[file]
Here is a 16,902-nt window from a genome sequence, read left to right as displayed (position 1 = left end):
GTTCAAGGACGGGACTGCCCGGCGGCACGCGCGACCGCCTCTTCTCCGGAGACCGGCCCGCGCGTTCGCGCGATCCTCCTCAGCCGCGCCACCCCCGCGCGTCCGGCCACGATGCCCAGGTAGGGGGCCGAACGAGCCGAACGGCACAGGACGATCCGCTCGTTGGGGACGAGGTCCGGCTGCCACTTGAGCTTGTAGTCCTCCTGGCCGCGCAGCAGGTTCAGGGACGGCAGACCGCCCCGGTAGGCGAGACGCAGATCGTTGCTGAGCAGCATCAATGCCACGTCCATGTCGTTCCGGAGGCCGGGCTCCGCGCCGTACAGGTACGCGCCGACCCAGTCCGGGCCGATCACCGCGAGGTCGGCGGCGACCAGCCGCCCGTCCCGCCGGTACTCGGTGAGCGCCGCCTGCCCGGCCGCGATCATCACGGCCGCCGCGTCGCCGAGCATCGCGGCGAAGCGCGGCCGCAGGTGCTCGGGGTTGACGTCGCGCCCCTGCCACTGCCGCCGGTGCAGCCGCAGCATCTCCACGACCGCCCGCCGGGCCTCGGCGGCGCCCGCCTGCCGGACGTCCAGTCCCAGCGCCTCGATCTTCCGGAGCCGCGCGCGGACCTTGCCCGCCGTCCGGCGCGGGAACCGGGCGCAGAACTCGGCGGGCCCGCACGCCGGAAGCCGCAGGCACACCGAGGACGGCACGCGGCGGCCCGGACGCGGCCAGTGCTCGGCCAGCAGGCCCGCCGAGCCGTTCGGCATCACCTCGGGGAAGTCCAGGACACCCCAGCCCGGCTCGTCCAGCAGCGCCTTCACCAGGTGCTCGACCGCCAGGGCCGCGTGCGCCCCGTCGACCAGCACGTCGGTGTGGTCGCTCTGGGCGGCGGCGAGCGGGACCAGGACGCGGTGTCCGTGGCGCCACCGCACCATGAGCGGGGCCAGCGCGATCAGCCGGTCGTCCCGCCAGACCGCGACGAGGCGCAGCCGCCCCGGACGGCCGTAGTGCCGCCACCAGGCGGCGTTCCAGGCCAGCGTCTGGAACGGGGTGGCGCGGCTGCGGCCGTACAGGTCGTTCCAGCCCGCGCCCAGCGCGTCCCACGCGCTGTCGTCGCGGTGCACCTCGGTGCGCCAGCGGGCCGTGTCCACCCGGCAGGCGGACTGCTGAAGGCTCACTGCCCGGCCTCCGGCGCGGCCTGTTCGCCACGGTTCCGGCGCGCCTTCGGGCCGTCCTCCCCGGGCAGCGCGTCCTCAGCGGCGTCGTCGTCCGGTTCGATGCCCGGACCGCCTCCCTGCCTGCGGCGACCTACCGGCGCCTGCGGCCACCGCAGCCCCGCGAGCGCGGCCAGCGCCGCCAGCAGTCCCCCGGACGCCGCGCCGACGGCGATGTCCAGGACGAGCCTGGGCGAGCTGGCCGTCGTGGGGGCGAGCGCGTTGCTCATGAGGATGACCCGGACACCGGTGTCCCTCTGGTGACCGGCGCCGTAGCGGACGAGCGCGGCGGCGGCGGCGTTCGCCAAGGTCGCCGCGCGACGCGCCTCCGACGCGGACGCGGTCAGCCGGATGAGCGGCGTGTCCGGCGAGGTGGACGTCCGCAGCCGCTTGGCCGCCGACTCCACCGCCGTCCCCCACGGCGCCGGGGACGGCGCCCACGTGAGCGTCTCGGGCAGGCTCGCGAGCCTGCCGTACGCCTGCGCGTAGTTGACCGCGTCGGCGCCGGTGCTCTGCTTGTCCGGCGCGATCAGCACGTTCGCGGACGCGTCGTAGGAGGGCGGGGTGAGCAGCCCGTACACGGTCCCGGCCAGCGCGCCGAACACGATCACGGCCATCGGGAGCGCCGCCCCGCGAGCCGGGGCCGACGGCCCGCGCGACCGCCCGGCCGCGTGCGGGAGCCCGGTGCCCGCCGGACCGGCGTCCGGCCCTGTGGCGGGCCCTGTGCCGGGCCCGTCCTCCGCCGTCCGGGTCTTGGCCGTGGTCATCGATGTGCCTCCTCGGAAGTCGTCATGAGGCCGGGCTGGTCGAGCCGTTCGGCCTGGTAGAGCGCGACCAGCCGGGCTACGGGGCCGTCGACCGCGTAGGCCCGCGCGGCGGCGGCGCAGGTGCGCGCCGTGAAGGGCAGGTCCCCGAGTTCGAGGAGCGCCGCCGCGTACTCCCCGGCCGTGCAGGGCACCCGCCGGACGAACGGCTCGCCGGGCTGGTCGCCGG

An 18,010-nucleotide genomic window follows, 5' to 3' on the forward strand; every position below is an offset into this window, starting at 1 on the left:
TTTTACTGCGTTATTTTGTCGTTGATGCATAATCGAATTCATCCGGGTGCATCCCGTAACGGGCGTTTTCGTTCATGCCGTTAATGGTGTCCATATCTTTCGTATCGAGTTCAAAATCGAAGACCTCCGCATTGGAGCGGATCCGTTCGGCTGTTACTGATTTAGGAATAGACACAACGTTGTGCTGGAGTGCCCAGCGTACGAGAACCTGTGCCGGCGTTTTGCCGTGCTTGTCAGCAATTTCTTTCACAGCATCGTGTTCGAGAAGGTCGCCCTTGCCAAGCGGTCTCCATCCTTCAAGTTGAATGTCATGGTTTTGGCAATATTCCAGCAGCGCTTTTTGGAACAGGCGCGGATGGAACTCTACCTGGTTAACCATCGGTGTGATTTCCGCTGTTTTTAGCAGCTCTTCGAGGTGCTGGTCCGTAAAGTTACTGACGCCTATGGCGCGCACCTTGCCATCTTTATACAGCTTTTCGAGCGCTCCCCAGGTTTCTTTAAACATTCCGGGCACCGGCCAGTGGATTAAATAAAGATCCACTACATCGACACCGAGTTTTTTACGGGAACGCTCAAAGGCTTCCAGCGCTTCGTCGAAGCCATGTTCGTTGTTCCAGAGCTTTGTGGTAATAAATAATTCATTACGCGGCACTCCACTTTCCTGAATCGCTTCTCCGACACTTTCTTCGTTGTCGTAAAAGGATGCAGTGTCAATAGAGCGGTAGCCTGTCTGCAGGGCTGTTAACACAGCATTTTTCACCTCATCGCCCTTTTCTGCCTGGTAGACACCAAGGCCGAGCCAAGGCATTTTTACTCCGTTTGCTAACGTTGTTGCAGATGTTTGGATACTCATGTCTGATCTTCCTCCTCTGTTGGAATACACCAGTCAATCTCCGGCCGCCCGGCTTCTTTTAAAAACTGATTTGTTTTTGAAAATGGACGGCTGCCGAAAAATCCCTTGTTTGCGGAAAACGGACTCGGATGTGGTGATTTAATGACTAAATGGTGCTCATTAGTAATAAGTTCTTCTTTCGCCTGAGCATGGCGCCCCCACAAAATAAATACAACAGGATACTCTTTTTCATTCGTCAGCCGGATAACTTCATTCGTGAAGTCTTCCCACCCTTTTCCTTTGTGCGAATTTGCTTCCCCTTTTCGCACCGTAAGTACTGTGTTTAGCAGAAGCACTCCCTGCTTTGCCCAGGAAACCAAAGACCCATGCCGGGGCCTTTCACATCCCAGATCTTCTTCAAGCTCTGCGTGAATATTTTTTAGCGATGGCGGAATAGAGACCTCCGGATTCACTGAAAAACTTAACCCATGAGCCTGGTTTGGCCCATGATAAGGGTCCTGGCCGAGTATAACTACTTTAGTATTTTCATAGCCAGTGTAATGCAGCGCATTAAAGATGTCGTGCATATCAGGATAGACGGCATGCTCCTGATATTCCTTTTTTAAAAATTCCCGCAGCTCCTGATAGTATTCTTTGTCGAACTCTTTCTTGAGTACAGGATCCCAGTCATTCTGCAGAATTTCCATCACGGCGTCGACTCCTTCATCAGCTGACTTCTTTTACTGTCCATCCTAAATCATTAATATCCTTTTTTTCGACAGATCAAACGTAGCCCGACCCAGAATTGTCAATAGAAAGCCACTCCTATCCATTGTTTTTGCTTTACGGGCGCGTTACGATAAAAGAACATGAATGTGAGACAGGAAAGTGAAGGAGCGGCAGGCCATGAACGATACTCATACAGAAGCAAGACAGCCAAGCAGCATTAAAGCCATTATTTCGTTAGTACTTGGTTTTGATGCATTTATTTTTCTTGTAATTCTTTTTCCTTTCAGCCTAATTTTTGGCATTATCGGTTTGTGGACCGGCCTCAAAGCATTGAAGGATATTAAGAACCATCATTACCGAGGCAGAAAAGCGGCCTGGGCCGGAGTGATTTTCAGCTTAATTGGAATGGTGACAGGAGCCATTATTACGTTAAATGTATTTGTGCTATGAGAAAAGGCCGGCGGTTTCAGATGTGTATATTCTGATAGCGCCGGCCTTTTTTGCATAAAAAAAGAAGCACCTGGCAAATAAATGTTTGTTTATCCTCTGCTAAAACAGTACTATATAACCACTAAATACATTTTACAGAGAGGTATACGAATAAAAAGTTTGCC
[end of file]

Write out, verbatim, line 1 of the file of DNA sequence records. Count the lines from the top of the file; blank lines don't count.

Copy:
Here is a 16,902-nt window from a genome sequence, read left to right as displayed (position 1 = left end):